Primary care utilization among patients with influenza during the 2009 pandemic. Does risk for severe influenza disease or prior contact with the general practitioner have any influence?

Background.Little is known about how patients belonging to risk groups for influenza used the primary care system during the influenza pandemic. Aims.To investigate the use of general practice and out-of-hours (OOH) services in patients with influenza-like illness (ILI) according to (i) risk for severe influenza disease and (ii) the number of regular general practitioner (GP) visits before the pandemic. Method.Observational study of all ILI patients during the 2009 pandemic. Data were recorded prospectively and collected after the pandemic. Patients at risk were identified during an 18-month period by diagnoses fromRead More

Nine medical reasons for putting on weight

Nine medical reasons for putting on weight Most people put on weight because they eat and drink more calories than they burn through everyday movement and body functions. But in some cases, your weight gain may be due to an underlying health condition. Here are nine medical reasons that can cause weight gain. Underactive thyroid An underactive thyroid (hypothyroidism) means that your thyroid gland is not producing enough thyroid hormones, which play a central role in regulating your metabolism. Although an underactive thyroid can occur at any age and in either sex,Read More

Alternative diagnoses in patients in whom the GP considered the diagnosis of pulmonary embolism

Introduction. Pulmonary embolism (PE) often presents with nonspecific symptoms and may be an easily missed diagnosis. When the differential diagnosis includes PE, an empirical list of frequently occurring alternative diagnoses could support the GP in diagnostic decision making. Objectives. To identify common alternative diagnoses in patients in whom the GP suspected PE but in whom PE could be ruled out. To investigate how the Wells clinical decision rule for PE combined with a point-of-care d-dimer test is associated with these alternative diagnoses. Methods. Secondary analysis of the Amsterdam MaastrichtRead More

Absolute cardiovascular risk and GP decision making in TIA and minor stroke

Background. Transient ischaemic attacks (TIA) and minor strokes (TIAMS) have the same pathophysiological mechanism as stroke and carry a high risk of recurrent ischaemic events. Diagnosis of TIAMS can be challenging and often occurs in general practice. Absolute cardiovascular risk (ACVR) is recommended as the basis for vascular risk management. Consideration of cardiovascular risk in TIAMS diagnosis has been recommended but its utility is not established. Objectives. Firstly, to document the ACVR of patients with incident TIAMS and with TIAMS-mimics. Secondly, to evaluate the utility of ACVR calculation in informingRead More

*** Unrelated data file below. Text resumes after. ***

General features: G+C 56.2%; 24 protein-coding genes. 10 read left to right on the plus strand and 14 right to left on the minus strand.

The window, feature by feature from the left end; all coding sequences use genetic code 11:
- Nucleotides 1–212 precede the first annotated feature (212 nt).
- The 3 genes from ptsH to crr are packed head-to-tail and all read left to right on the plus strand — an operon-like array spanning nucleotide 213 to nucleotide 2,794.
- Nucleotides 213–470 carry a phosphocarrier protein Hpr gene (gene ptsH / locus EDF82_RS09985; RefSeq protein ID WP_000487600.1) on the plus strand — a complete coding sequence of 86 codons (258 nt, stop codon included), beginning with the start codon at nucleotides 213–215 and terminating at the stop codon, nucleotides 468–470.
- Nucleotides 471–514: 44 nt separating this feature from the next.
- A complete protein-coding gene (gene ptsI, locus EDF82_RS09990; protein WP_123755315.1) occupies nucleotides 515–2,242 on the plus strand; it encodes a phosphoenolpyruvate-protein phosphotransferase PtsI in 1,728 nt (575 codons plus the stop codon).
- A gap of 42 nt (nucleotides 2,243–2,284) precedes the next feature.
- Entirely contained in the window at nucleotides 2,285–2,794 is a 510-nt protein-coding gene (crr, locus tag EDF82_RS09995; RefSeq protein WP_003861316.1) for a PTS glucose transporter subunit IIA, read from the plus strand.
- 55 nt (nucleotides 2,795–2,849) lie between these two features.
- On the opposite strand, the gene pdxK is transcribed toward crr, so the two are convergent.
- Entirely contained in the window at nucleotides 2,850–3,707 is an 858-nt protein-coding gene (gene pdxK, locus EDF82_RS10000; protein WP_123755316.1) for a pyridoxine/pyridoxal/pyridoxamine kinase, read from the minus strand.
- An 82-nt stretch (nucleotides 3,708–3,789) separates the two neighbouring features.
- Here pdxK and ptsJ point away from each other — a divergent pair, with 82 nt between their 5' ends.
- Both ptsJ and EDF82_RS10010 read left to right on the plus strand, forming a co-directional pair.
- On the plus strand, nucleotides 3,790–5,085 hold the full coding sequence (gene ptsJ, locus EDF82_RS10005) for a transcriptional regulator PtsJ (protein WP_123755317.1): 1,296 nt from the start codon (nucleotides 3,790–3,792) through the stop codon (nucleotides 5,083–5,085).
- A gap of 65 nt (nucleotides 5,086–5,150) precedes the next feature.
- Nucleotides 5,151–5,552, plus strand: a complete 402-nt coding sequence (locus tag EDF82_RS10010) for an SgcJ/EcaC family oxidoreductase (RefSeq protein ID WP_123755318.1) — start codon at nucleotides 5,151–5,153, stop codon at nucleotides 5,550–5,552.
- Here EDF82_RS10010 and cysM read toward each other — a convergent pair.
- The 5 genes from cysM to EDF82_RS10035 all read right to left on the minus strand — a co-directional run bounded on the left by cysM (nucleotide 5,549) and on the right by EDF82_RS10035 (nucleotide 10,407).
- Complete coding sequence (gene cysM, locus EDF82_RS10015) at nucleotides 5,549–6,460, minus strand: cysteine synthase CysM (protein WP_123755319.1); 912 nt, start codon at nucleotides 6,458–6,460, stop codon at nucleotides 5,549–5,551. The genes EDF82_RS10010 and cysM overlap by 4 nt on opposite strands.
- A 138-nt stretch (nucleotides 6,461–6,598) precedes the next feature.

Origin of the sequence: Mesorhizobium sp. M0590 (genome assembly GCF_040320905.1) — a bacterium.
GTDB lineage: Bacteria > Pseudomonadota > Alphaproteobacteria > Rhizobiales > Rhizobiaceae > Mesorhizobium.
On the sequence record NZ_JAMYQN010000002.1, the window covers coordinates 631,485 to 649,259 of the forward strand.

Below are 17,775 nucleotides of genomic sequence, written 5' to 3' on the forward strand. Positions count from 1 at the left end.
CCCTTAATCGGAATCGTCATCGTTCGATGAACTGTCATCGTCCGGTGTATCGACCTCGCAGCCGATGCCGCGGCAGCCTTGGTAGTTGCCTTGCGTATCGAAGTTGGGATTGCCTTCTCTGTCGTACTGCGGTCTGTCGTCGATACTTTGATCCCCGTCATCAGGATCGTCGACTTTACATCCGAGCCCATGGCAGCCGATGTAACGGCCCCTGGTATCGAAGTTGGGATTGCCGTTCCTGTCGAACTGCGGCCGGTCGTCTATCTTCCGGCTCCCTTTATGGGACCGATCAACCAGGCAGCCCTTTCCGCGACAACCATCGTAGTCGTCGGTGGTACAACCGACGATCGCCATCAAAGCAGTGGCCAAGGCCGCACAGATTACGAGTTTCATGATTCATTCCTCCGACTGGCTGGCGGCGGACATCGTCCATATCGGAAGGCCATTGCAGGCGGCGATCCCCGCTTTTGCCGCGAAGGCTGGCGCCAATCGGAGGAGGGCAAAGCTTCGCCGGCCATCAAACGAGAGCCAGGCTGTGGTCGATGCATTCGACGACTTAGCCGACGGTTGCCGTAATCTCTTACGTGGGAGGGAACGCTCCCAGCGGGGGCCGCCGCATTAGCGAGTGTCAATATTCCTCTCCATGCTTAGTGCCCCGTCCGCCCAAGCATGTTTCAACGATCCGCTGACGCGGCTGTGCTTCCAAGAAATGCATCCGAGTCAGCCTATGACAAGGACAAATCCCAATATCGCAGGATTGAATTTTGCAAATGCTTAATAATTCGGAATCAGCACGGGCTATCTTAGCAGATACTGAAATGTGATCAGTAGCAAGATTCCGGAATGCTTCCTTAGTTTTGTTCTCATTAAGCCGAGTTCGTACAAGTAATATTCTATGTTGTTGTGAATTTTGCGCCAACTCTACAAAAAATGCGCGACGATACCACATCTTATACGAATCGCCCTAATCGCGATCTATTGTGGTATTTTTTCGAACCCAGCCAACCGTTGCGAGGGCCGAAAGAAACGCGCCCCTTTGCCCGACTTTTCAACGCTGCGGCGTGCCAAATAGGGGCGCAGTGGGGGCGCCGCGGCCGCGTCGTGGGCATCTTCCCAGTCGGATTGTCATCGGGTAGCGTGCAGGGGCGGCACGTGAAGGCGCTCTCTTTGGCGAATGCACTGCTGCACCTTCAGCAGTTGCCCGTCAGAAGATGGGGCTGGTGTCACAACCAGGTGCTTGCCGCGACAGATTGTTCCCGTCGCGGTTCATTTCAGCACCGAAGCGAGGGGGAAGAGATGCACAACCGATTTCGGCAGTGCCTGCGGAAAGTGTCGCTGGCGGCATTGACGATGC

‘Running helps manage my high blood pressure’

‘Running helps manage my high blood pressure’ Andrew Watson took up running after a routine medical check-up revealed he had high blood pressure. Overweight and with a family history of hypertension, the 49-year-old knew he needed to be more active. With a mainly deskbound job and a busy family life, the father-of-three from Devon was leading a largely sedentary lifestyle. However, the unexpected blood pressure readings were a wake-up call for Andrew and prompted him to take up running. Since graduating from Couch to 5K and progressing on to parkrun (free,Read More

Help if you’re feeling under the weather

Help if you’re feeling under the weather Minor illnesses like sore throats, coughs and colds are more common during the winter months. A minor health problem can sometimes get worse quickly if you’re over 60. If you or someone you care for is feeling under the weather it’s best to get early advice from your pharmacist. Why early advice is the best advice It’s best to get advice on your illness as soon as you can, because, being older, if a winter ailment becomes serious you’re more likely to need treatment in hospital. It’sRead More

Using a sperm donor: what you need to know

Using a sperm donor: what you need to know Around 1,300 babies are born each year in the UK from donated sperm. Here’s what you need to know if you’re thinking about starting a family with the help of a sperm donor. Donor sperm can be used to help couples and individuals become parents, regardless of whether you are heterosexual, lesbian, gay, single, married, divorced or co-habiting. But making the decision to use donated sperm can be difficult and there are many issues to consider. How to find donor spermRead More

%d bloggers like this: